Rappler's coverage of campaigns and elections in the Philippines.
Know the candidates, political parties, power brokers, watchdogs & the voters. This is your site for timely reports, comprehensive data, expert analyses, online conversations, and citizens' collaboration.
MANILA, Philippines – Sorry, but it's not my fault.
While she apologized, senatorial candidate Jamby Madrigal on Wednesday, February 20, blamed her young volunteers for hosting a prohibited social media gimmick. It offered an iPad as the prize – and meant disqualification as a possible sanction.
The Commission on Elections (Comelec), which pointed out her supposed offense on Tuesday, February 19, welcomed her apology but said she is not off the hook.
“Sen Madrigal apologizes to the Comelec for what the volunteers must have done. She wants to assure the Comelec and the public that such incident will not be repeated. From here on, she will make sure that her campaign team will follow the elections law,” said Madrigal's lawyer, Ernesto Francisco, in a statement released by Liberal Party campaign manager Franklin Drilon.
Madrigal's camp is clueless as to “where the iPad came from,” Francisco claimed.
Did another person, perhaps a volunteer, sponsor the iPad? If indeed another person did, this would mean he spent between P16,000 to P37,000, depending on the iPad model, for Madrigal's campaign.
And he did so out of good will, without letting the candidate know it.
The volunteers hosted the iPad game, however, through Madrigal's official Facebook and Twitter accounts. On Twitter, the post about the iPad appeared on February 15.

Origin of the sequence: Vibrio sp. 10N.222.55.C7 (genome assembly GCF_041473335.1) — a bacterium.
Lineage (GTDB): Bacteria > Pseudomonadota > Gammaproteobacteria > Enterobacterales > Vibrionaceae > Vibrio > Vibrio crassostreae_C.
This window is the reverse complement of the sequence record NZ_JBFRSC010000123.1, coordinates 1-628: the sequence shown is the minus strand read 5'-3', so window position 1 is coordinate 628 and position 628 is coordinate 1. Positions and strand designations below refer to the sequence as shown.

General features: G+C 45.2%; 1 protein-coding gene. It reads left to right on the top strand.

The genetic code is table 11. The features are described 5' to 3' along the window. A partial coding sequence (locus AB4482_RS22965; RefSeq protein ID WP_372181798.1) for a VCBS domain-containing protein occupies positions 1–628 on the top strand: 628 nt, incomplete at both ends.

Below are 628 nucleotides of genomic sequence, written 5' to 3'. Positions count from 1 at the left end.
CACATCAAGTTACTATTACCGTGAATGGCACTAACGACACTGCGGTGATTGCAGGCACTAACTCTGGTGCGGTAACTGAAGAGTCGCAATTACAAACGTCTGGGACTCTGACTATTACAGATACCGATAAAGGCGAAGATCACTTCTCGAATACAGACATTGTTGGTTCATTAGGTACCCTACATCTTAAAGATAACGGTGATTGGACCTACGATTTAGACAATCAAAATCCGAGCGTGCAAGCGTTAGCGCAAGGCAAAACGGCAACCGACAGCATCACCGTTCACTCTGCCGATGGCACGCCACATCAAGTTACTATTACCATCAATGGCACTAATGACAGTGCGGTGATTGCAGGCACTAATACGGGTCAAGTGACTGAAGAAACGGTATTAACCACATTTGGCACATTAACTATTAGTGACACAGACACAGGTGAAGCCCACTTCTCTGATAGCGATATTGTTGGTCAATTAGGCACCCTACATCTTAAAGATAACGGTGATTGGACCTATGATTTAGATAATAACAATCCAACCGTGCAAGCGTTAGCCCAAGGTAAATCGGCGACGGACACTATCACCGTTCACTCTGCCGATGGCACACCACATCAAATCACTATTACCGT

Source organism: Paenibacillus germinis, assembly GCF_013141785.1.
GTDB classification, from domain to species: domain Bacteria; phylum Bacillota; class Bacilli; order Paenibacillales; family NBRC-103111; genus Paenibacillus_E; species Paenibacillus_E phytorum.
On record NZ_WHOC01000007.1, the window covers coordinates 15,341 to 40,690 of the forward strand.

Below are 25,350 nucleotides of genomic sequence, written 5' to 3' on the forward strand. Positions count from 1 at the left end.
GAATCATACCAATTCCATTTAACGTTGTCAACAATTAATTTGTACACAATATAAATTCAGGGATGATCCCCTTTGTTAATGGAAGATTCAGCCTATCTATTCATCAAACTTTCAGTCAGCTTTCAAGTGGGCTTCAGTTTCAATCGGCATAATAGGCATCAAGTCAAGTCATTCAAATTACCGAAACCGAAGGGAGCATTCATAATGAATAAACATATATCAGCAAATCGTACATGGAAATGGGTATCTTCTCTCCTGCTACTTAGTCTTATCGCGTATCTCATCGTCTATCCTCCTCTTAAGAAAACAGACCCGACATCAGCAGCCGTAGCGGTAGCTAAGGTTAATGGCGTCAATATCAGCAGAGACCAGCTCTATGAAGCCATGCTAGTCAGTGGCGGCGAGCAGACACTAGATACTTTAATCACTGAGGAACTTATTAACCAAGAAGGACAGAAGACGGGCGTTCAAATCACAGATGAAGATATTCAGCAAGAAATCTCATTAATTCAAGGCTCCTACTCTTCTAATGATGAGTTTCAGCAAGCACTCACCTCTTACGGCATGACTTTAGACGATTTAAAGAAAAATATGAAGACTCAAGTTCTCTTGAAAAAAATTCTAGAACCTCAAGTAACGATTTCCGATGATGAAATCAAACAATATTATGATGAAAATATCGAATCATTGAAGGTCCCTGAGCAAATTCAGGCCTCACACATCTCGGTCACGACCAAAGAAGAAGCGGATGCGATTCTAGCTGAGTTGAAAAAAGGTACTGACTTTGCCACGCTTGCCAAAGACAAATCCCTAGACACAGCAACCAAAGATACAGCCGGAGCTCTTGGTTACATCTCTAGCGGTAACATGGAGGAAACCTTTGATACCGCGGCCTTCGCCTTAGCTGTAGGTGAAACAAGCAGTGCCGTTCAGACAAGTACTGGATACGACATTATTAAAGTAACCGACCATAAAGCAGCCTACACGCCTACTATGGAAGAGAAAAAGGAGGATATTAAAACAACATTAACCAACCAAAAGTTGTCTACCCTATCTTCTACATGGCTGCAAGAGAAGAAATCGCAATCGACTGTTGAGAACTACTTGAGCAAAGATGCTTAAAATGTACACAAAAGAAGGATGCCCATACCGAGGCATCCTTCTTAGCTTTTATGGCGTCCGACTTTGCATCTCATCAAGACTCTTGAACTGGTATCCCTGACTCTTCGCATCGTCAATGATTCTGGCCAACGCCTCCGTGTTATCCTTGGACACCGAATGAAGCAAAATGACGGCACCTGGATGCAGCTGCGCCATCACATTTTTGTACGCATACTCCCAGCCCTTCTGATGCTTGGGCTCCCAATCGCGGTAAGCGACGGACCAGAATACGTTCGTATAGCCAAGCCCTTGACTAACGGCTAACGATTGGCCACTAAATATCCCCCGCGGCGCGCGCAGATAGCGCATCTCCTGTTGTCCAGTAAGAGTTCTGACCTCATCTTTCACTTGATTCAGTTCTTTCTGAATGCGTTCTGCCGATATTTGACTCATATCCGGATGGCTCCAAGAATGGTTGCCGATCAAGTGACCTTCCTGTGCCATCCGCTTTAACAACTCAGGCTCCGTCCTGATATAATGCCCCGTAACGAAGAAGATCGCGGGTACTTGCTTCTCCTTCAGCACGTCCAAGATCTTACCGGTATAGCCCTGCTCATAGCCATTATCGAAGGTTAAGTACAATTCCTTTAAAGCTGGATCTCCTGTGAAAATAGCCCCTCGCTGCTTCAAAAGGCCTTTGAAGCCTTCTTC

Speak your mind out about corruption and win an iPad facebook.com/photo.php?fbid…— Jamby Madrigal (@TheRealJamby) February 15, 2013
It lingered for 4 days – with Madrigal supposedly in the dark about the details – until the Comelec called her attention to it. "When she heard about the incident, she immediately instructed her volunteers to immediately remove it," Francisco said, noting that Madrigal "has no intentions" of violating election laws.
Comelec chair Sixto Brillantes Jr clarified on Tuesday, however, that if she takes down the illegal campaign materials, the Comelec may not push through with the charges after all. “Kasi hindi pa naman siya namimigay ng premyo so far,” he explained. (Because she still hasn't given out prizes so far.)
Nevertheless, Comelec spokesman James Jimenez said the investigation "has to play itself out."
The Omnibus Election Code, under Section 97, prohibits lotteries and games, among other things, “for the support of any candidate from the commencement of the election period up to and including election day.”
Section 261 (a) of the law also says “any person who gives, offers, or promises money or anything of value... in order to induce anyone or the public in general to vote for or against any candidate” is guilty of vote-buying. – Rappler.com
(UPDATED) Former senator Ferdinand Marcos Jr will have to pay P66.02 million, while Vice President ...
Harlin Abayon has protested Congress' failure to include his name in the roll call during the ...
Check these out to see results from:
Find your region and check out who's winning from the provincial, district, and municipal level.